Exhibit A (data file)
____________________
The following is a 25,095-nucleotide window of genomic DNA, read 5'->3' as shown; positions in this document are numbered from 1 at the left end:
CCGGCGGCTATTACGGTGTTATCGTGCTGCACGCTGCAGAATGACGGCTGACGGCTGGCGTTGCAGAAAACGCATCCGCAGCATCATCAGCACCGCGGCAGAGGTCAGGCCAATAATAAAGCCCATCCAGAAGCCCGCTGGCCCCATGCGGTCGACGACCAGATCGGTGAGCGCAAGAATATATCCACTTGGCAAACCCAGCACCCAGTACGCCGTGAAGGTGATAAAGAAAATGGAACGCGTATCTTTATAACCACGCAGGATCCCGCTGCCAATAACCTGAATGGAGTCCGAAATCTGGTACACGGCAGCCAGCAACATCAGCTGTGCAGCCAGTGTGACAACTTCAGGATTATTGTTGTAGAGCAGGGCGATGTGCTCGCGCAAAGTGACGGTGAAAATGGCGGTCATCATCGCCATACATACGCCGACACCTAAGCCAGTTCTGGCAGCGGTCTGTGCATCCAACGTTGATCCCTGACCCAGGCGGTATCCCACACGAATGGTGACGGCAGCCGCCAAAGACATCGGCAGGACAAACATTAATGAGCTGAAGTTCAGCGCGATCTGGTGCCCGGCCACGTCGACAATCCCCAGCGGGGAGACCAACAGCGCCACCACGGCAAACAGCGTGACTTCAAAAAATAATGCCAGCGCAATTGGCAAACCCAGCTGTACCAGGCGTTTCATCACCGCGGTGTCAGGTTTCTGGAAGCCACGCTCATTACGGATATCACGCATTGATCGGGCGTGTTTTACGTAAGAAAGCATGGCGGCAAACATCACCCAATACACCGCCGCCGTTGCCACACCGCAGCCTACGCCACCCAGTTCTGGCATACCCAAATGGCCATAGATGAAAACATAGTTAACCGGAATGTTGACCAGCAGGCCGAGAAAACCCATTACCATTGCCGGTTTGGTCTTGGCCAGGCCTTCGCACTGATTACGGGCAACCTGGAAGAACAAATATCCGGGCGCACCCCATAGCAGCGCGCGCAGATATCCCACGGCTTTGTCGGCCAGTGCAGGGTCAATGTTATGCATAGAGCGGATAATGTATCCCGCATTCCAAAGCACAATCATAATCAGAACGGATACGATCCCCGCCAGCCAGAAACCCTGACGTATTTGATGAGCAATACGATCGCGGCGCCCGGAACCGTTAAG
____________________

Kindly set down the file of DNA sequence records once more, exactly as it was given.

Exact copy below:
The following is a 25,095-nucleotide window of genomic DNA, read 5'->3' as shown; positions in this document are numbered from 1 at the left end:
CCGGCGGCTATTACGGTGTTATCGTGCTGCACGCTGCAGAATGACGGCTGACGGCTGGCGTTGCAGAAAACGCATCCGCAGCATCATCAGCACCGCGGCAGAGGTCAGGCCAATAATAAAGCCCATCCAGAAGCCCGCTGGCCCCATGCGGTCGACGACCAGATCGGTGAGCGCAAGAATATATCCACTTGGCAAACCCAGCACCCAGTACGCCGTGAAGGTGATAAAGAAAATGGAACGCGTATCTTTATAACCACGCAGGATCCCGCTGCCAATAACCTGAATGGAGTCCGAAATCTGGTACACGGCAGCCAGCAACATCAGCTGTGCAGCCAGTGTGACAACTTCAGGATTATTGTTGTAGAGCAGGGCGATGTGCTCGCGCAAAGTGACGGTGAAAATGGCGGTCATCATCGCCATACATACGCCGACACCTAAGCCAGTTCTGGCAGCGGTCTGTGCATCCAACGTTGATCCCTGACCCAGGCGGTATCCCACACGAATGGTGACGGCAGCCGCCAAAGACATCGGCAGGACAAACATTAATGAGCTGAAGTTCAGCGCGATCTGGTGCCCGGCCACGTCGACAATCCCCAGCGGGGAGACCAACAGCGCCACCACGGCAAACAGCGTGACTTCAAAAAATAATGCCAGCGCAATTGGCAAACCCAGCTGTACCAGGCGTTTCATCACCGCGGTGTCAGGTTTCTGGAAGCCACGCTCATTACGGATATCACGCATTGATCGGGCGTGTTTTACGTAAGAAAGCATGGCGGCAAACATCACCCAATACACCGCCGCCGTTGCCACACCGCAGCCTACGCCACCCAGTTCTGGCATACCCAAATGGCCATAGATGAAAACATAGTTAACCGGAATGTTGACCAGCAGGCCGAGAAAACCCATTACCATTGCCGGTTTGGTCTTGGCCAGGCCTTCGCACTGATTACGGGCAACCTGGAAGAACAAATATCCGGGCGCACCCCATAGCAGCGCGCGCAGATATCCCACGGCTTTGTCGGCCAGTGCAGGGTCAATGTTATGCATAGAGCGGATAATGTATCCCGCATTCCAAAGCACAATCATAATCAGAACGGATACGATCCCCGCCAGCCAGAAACCCTGACGTATTTGATGAGCAATACGATCGCGGCGCCCGGAACCGTTAAG